Everyone wants to be popular online. Some even pay for it. Inside social media’s black market. Via The New York Times.
‘But on Twitter, there is a version of Jessica that none of her friends or family would recognize. While the two Jessicas share a name, photograph and whimsical bio—“I have issues”—the other Jessica promoted accounts hawking Canadian real estate investments, cryptocurrency and a radio station in Ghana. The fake Jessica followed or retweeted accounts using Arabic and Indonesian, languages the real Jessica does not speak. While she was a 17-year-old high school senior, her fake counterpart frequently promoted graphic pornography, retweeting accounts called Squirtamania and Porno Dan.’
‘More than a hundred self-described influencers—whose market value is even more directly linked to their follower counts on social media—have purchased Twitter followers from Devumi.’
‘Marketing consultants sometimes buy followers for themselves, too, in effect purchasing the evidence of their supposed expertise. In 2015, Jeetendr Sehdev, a former adjunct professor at the University of Southern California who calls himself “the world’s leading celebrity branding authority,” began buying hundreds of thousands of fake followers from Devumi. ... He did not respond to requests for comment. But in his recent best-selling book, “The Kim Kardashian Principle: Why Shameless Sells,” he had a different explanation for his rising follower count. “My social media following exploded,” Mr. Sehdev claimed, because he had discovered the true secret to celebrity influence: “Authenticity is the key.”’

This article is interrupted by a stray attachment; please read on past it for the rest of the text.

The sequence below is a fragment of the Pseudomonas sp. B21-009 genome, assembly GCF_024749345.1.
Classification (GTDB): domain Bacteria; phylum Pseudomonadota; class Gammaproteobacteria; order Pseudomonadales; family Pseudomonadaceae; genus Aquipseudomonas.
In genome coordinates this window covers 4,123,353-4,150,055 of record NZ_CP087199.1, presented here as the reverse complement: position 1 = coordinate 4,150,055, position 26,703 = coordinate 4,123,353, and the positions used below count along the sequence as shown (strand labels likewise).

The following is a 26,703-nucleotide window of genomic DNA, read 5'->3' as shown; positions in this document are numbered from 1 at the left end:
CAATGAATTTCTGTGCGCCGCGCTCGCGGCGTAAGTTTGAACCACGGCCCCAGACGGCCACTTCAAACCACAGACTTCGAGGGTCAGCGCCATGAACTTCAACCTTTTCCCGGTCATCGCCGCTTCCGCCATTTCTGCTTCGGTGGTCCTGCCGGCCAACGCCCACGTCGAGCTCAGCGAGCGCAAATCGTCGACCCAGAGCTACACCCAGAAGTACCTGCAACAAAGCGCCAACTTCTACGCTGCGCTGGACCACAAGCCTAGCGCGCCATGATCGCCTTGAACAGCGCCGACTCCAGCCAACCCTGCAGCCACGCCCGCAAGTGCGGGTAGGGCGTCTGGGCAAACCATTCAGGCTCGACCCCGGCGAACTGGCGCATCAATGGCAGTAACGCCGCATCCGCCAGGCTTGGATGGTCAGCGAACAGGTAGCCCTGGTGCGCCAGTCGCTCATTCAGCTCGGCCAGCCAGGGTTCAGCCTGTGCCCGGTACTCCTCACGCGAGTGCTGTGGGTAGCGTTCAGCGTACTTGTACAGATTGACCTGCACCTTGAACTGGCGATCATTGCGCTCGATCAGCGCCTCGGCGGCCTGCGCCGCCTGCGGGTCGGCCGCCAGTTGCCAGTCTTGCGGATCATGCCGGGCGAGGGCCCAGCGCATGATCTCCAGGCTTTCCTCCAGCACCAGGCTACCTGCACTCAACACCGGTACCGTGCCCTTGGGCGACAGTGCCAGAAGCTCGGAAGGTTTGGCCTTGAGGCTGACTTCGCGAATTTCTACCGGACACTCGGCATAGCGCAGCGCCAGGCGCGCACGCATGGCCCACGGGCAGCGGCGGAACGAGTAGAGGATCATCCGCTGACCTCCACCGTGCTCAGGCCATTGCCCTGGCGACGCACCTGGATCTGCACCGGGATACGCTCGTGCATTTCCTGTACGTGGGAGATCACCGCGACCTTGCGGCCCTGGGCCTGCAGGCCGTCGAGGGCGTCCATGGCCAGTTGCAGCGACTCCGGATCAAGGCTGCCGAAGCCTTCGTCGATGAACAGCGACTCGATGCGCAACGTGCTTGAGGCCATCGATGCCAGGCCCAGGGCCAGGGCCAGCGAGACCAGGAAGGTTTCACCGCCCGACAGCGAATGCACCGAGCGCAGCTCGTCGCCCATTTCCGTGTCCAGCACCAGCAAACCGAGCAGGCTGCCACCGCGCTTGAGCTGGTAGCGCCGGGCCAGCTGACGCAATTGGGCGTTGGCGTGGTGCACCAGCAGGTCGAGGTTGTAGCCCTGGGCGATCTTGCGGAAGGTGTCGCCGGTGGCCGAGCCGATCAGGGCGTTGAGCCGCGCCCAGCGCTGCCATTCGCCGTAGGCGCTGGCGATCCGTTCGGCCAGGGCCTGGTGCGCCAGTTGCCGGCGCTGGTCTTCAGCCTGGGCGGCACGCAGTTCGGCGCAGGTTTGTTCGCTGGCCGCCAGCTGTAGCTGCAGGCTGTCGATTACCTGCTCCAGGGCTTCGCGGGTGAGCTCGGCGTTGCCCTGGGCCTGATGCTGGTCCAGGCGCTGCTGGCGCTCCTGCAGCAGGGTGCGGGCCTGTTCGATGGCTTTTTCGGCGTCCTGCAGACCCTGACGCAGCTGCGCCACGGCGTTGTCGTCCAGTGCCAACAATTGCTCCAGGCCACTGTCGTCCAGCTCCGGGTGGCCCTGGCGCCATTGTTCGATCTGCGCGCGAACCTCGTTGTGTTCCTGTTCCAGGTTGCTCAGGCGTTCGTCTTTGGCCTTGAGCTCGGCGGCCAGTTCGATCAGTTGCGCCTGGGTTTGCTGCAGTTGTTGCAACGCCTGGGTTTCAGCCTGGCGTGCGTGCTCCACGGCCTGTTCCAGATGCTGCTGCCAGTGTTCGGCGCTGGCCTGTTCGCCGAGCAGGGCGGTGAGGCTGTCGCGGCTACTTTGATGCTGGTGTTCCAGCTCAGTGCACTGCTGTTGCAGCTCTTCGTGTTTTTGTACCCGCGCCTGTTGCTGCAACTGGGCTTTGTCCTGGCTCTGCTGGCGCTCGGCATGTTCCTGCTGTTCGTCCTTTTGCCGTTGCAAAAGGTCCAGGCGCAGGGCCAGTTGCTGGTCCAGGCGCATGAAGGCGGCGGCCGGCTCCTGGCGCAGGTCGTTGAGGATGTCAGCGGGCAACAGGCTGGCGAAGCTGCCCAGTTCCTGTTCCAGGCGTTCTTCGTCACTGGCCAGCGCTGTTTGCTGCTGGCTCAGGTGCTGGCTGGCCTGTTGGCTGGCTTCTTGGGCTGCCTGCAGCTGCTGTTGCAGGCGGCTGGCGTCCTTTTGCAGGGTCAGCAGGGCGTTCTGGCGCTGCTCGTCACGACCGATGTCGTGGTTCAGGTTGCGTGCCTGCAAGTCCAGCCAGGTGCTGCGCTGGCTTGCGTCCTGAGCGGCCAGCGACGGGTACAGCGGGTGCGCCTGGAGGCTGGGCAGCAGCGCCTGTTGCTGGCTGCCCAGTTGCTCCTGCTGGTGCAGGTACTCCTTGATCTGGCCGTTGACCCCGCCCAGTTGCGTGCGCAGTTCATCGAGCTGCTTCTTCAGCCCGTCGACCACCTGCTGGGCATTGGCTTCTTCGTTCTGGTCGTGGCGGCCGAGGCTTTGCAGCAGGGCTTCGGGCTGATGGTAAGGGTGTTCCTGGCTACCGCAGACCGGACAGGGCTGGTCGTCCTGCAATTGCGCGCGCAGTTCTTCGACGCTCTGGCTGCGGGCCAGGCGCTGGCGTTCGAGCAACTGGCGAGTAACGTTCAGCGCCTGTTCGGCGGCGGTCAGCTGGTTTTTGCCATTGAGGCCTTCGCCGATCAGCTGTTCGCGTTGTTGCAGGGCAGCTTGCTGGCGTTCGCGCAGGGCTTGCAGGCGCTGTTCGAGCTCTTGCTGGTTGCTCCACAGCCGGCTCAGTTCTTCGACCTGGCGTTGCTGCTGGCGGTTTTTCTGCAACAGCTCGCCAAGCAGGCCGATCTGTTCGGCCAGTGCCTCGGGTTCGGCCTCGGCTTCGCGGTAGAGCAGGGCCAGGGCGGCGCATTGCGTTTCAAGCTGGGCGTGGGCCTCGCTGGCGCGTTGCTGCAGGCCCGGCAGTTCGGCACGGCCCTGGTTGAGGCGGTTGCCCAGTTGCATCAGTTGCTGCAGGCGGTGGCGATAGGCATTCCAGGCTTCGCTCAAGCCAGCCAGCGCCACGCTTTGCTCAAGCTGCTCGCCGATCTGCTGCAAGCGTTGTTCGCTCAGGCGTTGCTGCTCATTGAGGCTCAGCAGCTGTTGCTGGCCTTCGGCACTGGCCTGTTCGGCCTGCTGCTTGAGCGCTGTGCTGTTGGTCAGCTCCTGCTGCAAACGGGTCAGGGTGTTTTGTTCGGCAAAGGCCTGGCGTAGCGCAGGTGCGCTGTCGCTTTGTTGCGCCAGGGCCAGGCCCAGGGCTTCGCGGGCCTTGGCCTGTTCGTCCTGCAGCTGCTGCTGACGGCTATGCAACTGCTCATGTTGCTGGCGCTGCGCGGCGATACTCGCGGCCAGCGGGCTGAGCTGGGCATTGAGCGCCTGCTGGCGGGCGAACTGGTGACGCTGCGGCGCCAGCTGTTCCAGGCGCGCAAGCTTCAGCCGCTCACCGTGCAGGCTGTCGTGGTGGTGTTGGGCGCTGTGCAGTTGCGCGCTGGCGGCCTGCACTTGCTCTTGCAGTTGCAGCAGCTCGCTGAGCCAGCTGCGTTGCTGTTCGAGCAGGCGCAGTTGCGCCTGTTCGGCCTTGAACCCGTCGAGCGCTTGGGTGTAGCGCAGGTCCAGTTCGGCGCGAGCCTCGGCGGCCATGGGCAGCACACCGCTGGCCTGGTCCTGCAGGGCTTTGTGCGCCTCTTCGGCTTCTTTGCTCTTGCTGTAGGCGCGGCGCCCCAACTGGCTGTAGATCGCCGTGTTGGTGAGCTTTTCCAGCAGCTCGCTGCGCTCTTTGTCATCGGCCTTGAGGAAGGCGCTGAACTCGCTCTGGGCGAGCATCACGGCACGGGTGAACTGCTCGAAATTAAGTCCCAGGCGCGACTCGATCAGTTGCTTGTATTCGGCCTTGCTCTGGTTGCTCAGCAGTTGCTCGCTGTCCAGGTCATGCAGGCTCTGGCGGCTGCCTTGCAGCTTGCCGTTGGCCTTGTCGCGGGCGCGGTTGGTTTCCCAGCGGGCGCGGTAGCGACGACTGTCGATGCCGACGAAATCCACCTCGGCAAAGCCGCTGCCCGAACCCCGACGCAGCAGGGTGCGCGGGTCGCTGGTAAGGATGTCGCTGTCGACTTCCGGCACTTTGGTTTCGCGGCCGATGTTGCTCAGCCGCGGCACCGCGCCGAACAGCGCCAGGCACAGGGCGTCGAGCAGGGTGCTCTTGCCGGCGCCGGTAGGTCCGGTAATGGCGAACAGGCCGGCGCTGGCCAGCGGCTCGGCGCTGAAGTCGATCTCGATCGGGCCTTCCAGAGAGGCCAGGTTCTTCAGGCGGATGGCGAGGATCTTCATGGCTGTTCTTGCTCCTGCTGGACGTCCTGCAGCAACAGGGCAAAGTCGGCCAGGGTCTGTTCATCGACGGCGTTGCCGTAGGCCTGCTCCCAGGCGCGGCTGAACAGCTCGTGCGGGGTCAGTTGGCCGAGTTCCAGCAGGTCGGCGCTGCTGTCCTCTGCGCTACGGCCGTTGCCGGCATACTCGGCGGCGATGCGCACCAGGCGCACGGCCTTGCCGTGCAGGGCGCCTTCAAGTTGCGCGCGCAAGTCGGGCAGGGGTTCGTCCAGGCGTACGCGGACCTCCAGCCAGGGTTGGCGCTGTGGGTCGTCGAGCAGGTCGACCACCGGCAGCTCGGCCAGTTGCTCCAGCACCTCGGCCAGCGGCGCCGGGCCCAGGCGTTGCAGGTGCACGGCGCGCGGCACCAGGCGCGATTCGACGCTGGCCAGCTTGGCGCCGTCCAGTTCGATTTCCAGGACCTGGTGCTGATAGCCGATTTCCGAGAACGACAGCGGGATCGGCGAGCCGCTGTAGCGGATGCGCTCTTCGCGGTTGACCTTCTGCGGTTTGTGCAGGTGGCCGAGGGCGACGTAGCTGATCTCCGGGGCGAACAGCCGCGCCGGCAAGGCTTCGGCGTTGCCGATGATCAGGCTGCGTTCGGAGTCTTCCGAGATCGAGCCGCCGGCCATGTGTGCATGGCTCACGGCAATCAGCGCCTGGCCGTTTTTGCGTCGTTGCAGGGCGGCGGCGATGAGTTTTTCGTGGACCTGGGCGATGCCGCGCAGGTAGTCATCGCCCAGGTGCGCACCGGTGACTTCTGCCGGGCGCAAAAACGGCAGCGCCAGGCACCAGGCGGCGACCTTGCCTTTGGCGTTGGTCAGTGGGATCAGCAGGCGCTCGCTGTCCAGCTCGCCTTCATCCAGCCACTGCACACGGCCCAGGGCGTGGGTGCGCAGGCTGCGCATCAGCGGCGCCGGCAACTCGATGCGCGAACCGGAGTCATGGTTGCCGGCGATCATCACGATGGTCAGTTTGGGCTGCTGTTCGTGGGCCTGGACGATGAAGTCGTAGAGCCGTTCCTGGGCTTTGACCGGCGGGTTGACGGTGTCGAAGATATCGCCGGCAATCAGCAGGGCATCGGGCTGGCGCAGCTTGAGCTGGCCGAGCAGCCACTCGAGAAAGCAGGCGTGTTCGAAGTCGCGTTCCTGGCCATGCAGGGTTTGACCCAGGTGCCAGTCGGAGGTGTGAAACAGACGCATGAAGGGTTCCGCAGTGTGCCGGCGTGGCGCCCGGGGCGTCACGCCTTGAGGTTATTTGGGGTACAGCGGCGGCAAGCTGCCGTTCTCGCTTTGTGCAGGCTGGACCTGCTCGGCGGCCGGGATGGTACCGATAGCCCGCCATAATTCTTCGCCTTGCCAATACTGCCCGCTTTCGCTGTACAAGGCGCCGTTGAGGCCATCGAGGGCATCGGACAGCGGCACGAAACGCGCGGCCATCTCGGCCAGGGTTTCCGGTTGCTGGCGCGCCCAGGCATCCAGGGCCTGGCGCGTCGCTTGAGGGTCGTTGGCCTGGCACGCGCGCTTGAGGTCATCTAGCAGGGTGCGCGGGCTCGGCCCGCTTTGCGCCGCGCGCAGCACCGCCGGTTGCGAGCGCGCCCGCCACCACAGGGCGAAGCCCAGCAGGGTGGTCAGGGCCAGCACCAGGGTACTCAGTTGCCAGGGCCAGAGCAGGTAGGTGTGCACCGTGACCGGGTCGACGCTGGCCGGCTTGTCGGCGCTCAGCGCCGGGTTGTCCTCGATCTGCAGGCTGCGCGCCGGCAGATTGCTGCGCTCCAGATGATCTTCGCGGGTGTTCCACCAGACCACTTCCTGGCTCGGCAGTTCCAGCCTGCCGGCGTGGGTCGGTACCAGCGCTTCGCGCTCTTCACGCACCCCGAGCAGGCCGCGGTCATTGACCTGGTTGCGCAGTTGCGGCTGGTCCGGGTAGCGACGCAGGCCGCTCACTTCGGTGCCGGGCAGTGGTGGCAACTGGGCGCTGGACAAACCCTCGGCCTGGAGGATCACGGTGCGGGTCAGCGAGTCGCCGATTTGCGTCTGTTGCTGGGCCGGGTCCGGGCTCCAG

If any of this intrigues you, do read the whole thing.